Portals 4.0

Portals 4 has been under development since 2007, with a goal of reducing the interface-required coupling between the application processor and the portals processor. Additionally, we extended the API to better support light-weight communication models such as PGAS. A reference implementation of the Portals 4 API over InfiniBand and shared memory is available, see the Implementations Page for more information.

Foremost, Portals version 4.0 was substantially enhanced to better support the various PGAS programming models. Communication operations that do not include matching were added along with key atomic operations. In addition, the ordering definition was substantially strengthened relative to Portals version 3.3 for small messages. In support of the lightweight communication semantics required by PGAS models, lightweight "counting" events and acknowledgments were added. A PtlAtomic() function was added to support functionalities commonly provided in PGAS models. Finally, the Portals ordering model was substantially expanded to better support some PGAS models.

An equally fundamental change in Portals version 4.0 adds a mechanism to cope better with the concept of unexpected messages in MPI. Whereas version 3.3 used PtlMDUpdate() to atomically insert items into the match list so that the MPI implementation could manage unexpected messages, version 4.0 adds an overflow list where the application provides buffer space that the implementation can use to store unexpected messages. The implementation is then responsible for matching new list insertions to items that have arrived and are resident in the overflow list space. This change was necessary to eliminate round trips between the processor and the NIC for each item that was added to the match list (now named the priority list).

A third major change separated all resources for initiators and targets. Memory descriptors are used by the initiator to describe memory regions while list entries are used by targets to describe the memory region and matching criteria (in the case of match list entries). This separation of resources was also extended to events, where the number of event types was significantly reduced and initiator and target events were separated into different types with different accessor functions.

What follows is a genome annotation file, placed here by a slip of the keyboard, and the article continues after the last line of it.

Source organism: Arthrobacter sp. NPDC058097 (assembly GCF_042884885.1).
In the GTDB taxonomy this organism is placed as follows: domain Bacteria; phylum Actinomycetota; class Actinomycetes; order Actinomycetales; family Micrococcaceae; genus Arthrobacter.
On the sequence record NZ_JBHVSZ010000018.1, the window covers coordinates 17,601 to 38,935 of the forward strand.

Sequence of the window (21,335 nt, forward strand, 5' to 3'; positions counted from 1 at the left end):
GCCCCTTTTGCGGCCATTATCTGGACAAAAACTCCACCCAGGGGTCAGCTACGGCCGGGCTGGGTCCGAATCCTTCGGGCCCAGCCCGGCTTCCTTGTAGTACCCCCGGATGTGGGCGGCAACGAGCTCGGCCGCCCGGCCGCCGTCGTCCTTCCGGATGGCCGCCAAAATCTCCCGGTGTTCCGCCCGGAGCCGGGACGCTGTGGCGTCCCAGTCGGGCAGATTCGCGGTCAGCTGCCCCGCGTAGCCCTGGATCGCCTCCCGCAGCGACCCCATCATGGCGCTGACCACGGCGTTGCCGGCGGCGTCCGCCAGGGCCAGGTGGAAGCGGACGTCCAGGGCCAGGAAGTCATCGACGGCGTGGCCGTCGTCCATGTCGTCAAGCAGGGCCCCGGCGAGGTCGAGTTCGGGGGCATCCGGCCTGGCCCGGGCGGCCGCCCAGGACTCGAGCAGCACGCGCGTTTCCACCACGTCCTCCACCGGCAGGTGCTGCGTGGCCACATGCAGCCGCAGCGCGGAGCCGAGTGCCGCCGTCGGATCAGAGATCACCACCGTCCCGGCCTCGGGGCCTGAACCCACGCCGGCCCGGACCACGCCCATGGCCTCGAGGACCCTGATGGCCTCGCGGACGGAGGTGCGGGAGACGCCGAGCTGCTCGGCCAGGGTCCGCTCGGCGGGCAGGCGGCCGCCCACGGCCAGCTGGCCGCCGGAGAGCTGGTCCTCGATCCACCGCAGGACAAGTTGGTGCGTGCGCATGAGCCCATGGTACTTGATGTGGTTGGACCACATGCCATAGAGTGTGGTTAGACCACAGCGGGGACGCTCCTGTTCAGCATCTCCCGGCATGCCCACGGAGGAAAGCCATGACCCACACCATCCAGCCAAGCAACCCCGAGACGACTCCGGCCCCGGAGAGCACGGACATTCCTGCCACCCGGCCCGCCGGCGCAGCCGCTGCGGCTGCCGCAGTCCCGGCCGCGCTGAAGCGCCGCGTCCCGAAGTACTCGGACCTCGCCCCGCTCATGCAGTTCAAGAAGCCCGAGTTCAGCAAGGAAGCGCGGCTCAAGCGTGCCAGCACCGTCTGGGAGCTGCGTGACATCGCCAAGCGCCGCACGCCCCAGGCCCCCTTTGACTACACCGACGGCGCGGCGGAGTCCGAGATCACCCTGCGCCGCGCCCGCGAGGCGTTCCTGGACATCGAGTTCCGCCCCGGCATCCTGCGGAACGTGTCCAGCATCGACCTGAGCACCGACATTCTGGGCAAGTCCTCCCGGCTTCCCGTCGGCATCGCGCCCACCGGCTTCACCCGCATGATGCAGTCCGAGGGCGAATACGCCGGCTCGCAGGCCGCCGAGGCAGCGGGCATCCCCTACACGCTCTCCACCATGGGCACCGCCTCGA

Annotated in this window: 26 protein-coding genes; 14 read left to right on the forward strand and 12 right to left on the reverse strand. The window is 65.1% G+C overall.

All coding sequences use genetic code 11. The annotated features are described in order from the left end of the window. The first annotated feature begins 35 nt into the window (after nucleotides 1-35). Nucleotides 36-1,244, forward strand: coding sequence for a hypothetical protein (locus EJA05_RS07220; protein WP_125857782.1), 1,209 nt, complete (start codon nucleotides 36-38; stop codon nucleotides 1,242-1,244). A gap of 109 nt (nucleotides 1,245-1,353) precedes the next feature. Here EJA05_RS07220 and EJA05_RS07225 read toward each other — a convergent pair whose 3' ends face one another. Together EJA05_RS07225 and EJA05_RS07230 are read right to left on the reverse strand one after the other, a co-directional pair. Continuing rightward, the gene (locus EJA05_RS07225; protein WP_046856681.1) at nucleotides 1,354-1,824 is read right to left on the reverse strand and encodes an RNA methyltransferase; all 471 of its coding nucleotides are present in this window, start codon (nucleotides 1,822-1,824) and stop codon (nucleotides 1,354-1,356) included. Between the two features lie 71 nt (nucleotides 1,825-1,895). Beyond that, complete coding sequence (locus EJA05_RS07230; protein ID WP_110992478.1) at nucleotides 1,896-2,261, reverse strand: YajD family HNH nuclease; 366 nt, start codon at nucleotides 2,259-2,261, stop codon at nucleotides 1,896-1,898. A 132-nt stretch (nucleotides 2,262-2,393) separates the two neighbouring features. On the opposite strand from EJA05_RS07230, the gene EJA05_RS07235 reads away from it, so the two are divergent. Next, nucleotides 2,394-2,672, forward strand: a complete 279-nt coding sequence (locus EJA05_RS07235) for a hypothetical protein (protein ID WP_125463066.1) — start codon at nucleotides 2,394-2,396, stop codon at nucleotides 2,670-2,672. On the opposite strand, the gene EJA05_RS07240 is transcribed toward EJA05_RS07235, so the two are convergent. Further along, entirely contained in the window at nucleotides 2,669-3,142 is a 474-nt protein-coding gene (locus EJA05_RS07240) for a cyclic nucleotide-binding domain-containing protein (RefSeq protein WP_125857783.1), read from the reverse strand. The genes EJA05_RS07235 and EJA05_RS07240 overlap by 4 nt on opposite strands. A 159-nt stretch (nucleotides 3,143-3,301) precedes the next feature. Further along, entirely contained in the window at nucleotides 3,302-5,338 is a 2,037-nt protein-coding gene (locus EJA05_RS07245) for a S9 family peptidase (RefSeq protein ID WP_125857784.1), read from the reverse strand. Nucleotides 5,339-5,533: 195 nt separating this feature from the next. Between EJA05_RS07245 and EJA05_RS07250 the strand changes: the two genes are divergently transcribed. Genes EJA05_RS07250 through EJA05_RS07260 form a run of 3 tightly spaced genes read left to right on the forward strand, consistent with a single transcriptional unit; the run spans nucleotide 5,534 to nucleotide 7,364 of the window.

To better offload collective operations, a set of triggered operations were added. These operations allow an application to build non-blocking, offloaded collective operations with independent progress. They include variants of both the data movement operations (get and put) as well as the atomic operations.

Another set of changes arise from a desire to simplify hardware implementations. The threshold value was removed from the target and was replaced by the ability to specify that a match list entry is "use once" or "persistent". List insertions occur only at the tail of the list, since unexpected message handling has been separated out into a separate list.

Access control entries were found to be a non-scalable resource, so they have been eliminated. At the same time, it was recognized that the PTL_LE_OP_PUT and PTL_LE_OP_GET semantics required a form of matching. These two options along with the ability to include user ID based authentication were moved to permissions fields on the respective list entry or match list entry.

Ordering only at the message level was found to be insufficient for many PGAS models, which often require ordering of data. Unfortunately, uniformly requiring data ordering could create unnecessary performance constraints. As such, the ordering definition has been expanded to include data ordering and to let the user disable that ordering and message ordering.